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It’s been 40 years since Francis Ford Coppola’s adaptation of Mario Puzo’s seminal crime novel “The Godfather” was released in theaters. To mark the anniversary, Paramount Pictures, in a partnership with Cinemark Theatres, is re-releasing the restored version of the film in 55 Cinemark XD auditoriums on Thursday, March 1.
"There is no greater iconic film than ‘The Godfather,’” states James Meredith, VP of Marketing and Communication at Cinemark in the press release. “It has set the standard for story-telling, launched a generation of great actors and provided movie-goers an unparalleled experience.”
Indeed, “The Godfather” is considered by many to be one of the greatest films ever made, which makes its rather nebulous relationship with Oscar all the more interesting. In looking back, one gets the sense that the AMPAS was in an argument with itself during the 1972 season.
There were two films poised to sweep the Academy Awards that year, “The Godfather” and the Bob Fosse's musical “Cabaret.” The former was nominated for 11 Academy Awards and, as we will see below, won three, including Best Picture. The latter was nominated for 10 and won eight, including Best Director. “Cabaret," in fact, set a record that year for most Oscar wins sans Best Picture, just ahead of “A Place in the Sun” and “Star Wars,” both of which had six wins that did not include Best Picture.
The Academy seemed to understand that “The Godfather” represented a significant achievement in filmmaking but was, perhaps, so taken aback by its financial and aesthetic success that they were not prepared to fully back it with a sweep. (The film emerged from a troubled studio with a contentious relationship with the man at the helm.) Or, perhaps, they were (consciously or not) simply splitting the difference with “Cabaret.” Of course, that presupposes that the AMPAS voters operate with some sort of hive mind, which, they do not.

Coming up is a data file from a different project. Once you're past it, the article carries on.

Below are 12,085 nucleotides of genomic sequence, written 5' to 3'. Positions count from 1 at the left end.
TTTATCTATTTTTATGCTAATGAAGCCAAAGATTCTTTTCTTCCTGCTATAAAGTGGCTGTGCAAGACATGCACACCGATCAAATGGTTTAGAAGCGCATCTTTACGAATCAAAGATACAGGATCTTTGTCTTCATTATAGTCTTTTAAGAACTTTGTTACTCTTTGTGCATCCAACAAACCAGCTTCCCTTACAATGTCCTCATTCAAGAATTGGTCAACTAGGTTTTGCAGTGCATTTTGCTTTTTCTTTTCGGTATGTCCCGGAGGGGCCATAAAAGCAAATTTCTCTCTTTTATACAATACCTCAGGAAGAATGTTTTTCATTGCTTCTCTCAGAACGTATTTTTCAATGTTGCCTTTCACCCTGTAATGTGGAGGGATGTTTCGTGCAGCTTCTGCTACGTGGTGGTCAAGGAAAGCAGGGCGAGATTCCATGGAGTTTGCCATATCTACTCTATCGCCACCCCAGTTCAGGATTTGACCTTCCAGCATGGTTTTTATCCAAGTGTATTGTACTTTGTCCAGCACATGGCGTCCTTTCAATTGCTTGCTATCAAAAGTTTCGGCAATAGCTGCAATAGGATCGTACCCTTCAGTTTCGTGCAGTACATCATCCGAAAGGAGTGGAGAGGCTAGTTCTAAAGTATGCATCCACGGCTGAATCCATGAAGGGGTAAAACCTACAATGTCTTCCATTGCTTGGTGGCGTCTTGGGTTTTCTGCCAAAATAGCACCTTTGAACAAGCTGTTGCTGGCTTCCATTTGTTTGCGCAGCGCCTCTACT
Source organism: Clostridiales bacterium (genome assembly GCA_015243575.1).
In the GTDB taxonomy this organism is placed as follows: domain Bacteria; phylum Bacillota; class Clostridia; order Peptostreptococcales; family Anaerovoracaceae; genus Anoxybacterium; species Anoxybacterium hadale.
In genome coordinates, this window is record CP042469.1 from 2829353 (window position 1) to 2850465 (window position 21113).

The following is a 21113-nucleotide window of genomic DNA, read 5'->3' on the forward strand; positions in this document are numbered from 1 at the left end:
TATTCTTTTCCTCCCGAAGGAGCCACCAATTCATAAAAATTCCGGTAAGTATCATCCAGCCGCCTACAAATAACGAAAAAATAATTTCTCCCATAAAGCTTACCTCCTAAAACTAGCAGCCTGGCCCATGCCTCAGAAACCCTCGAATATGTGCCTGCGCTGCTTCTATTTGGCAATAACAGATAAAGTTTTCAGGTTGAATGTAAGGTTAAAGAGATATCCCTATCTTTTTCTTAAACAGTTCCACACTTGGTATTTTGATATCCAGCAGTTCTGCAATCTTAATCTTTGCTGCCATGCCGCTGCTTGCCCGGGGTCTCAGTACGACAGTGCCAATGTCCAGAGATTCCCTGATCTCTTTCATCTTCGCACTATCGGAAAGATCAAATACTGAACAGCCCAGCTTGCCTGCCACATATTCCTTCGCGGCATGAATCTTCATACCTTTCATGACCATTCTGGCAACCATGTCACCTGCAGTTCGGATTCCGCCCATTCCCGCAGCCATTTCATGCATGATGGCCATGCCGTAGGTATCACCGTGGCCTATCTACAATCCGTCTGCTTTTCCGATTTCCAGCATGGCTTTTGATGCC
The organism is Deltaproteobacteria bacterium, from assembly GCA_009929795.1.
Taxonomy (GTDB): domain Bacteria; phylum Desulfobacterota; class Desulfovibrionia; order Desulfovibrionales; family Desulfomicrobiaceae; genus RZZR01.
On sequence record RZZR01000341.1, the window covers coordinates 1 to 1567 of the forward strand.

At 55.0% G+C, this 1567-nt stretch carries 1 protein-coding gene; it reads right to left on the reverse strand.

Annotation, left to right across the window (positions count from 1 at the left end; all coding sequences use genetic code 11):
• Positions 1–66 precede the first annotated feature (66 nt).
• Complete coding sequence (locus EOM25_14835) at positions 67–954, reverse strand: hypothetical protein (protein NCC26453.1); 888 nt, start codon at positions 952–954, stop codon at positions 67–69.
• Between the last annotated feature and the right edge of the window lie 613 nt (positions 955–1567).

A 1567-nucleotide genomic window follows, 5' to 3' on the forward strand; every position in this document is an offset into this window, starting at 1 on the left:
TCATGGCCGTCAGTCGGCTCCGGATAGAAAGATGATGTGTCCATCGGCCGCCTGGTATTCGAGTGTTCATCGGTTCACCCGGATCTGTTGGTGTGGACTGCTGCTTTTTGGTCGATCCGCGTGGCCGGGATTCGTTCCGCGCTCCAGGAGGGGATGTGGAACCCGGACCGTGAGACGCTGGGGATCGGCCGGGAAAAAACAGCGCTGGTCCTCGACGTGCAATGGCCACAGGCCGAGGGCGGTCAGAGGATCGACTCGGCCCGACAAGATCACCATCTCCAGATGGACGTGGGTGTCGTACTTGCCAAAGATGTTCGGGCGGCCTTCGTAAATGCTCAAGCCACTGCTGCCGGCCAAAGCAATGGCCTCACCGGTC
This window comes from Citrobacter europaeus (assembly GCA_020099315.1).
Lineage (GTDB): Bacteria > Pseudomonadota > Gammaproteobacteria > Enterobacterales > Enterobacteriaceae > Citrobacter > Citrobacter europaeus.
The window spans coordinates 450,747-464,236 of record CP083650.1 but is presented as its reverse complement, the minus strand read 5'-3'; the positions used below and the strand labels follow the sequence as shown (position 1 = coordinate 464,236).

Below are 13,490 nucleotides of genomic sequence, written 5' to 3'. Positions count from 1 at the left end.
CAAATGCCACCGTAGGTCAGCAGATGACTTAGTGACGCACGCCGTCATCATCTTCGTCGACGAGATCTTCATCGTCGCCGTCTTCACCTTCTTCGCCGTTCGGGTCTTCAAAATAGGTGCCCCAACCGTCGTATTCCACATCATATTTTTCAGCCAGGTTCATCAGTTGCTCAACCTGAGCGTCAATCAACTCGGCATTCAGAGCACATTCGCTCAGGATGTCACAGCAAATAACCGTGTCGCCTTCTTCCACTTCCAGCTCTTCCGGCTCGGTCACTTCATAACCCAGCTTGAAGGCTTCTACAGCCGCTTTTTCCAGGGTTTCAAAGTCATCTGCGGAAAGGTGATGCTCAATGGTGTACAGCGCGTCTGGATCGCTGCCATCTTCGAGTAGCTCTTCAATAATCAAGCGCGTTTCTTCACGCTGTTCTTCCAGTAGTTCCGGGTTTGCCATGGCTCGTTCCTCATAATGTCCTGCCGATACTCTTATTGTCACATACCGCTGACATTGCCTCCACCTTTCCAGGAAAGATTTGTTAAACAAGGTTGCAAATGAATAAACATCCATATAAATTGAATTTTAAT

Let's look at each nomination individually, as Kris did with “Titanic” when the 3D footage for the re-release was screened earlier this year, in an attempt to suss out the Academy’s judgments with hindsight as our guide.
BEST PICTURE (WON)
Well done, Oscars. It’s impossible for me to argue with this win, and I say that as someone who happens to love both Bob Fosse and “Cabaret.” The other nominees that year were "The Emigrants," "Sounder" and a third strong contender for Best Picture, “Deliverance.” “Deliverance” and “Cabaret” are each films that have maintained their place in cinema history as time has passed. And I feel strongly enough about each to recommend a first or second viewing, though that may make for a Daliesque double feature.
Ultimately, however, it is “The Godfather” that left the deepest, most lasting impression on the landscape. It is a shattering metaphor for capitalism set against a world of violence that we, as the audience, feel the same attraction/repulsion towards that the central protagonist does. It is a familiar story that takes place in an unfamiliar realm drawn with rich and vivid character renderings. It is simply, and against all odds, one of the most outstanding cinematic achievements of all time.
BEST ACTOR IN A LEADING ROLE: MARLON BRANDO (WON)
This one is a bit tricky. I wouldn't say Brando did not deserve the win over his competition: Michael Caine and Laurence Olivier in "Sleuth," Peter O'Toole in "The Ruling Class" and Paul Winfield in "Sounder." Indeed, it’s fair to say that Brando easily won on merit. But I think this nomination is an example of the Academy putting a supporting actor in the Best Actor field and the leading actor (Pacino) in the supporting field.